After confirming to have aced three independent security audits only about a month ago, ExpressVPN has just released the results of further testing on its software.
Again, the provider seems to have passed these latest audits with full marks.
This time, cybersecurity experts from Cure53 were called to assess ExpressVPN mobile apps. Its own password manager tool ExpressVPN Keys – which comes at no extra cost with both its iOS and Android apps – was also tested for any vulnerabilities.
Despite a few minor bugs, which the provider said to have already addressed, Cure53 was pleased with the results and the commitment shown by the ExpressVPN team in fighting back “many problems that modern VPN applications tend to face.”
‘Diligent efforts in minimizing any potential threats’
“All in all, the development team deserves every plaudit for their due diligent efforts in minimizing any potential threats for the iOS application, with only minor adjustments required to further elevate the platform to an exemplary standard from a security perspective,” concluded the auditing firm on its iOS audit report (opens in new tab).
A similar outcome ended the Android audit report (opens in new tab), too. At the same time, Cure53 was pleased with the access and collaboration grant from the provider during the whole process.
Teams of three and five senior testers performed white-box testing and source-code audits on ExpressVPN’s iOS and Android apps between August 2022 and September 2022. These were aimed to determine whether ExpressVPN’s mobile apps could successfully withstand external attacks.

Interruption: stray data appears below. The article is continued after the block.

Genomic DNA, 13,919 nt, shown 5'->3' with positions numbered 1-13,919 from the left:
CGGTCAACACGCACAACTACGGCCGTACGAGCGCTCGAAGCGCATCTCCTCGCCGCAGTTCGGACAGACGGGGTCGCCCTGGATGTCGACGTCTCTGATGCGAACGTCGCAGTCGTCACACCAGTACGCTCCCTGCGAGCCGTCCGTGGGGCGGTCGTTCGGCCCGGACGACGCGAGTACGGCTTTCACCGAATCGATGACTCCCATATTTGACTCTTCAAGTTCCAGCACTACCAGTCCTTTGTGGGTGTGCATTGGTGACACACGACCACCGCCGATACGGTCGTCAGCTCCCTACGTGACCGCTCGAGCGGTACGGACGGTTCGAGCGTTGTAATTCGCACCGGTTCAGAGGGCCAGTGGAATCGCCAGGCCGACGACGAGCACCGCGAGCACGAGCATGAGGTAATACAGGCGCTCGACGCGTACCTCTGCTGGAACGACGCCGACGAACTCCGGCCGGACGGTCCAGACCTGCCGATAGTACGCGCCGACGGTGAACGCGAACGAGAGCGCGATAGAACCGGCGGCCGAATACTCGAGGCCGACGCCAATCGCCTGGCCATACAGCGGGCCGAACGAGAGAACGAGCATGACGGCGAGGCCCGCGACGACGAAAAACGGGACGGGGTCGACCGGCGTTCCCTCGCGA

For the first time, ExpressVPN Keys was also tested to assure it correctly secures users’ login details.
Both audits revealed only a handful of minor vulnerabilities but with very little risk for users’ data.
Specifically, the iOS audits identified a total of nine issues. Among these, only four were categorized as low and medium risk security vulnerabilities. The remaining five were referred to as “general weaknesses with lower exploitation potential.”
While the Android testing revealed a total of 13 vulnerabilities. Again, only three of the findings were deemed as security bugs at low or medium severity.
However, as Cure53 reported: “The vast majority of findings are variations of common misconfigurations that are often present in Android applications. This positive viewpoint is also corroborated by the fact that none of the aforementioned vulnerabilities can be directly abused to conduct successful attacks.”
ExpressVPN’s very own password manager also received positive feedback, gaining “a solid impression on the whole.”
These latest testing bring the total of ExpressVPN’s published independent VPN audits up to 13 since 2018. What’s more, a security assessment on the ExpressVPN Keys browser extension is also on the way.
“We recognize the growing global need for digital privacy and security protections,” said Brian Schirmacher, penetration testing manager at ExpressVPN. “Audits by esteemed cybersecurity firms such as Cure53 are one of our many trust and transparency initiatives. We want to continue setting the bar high for the industry.”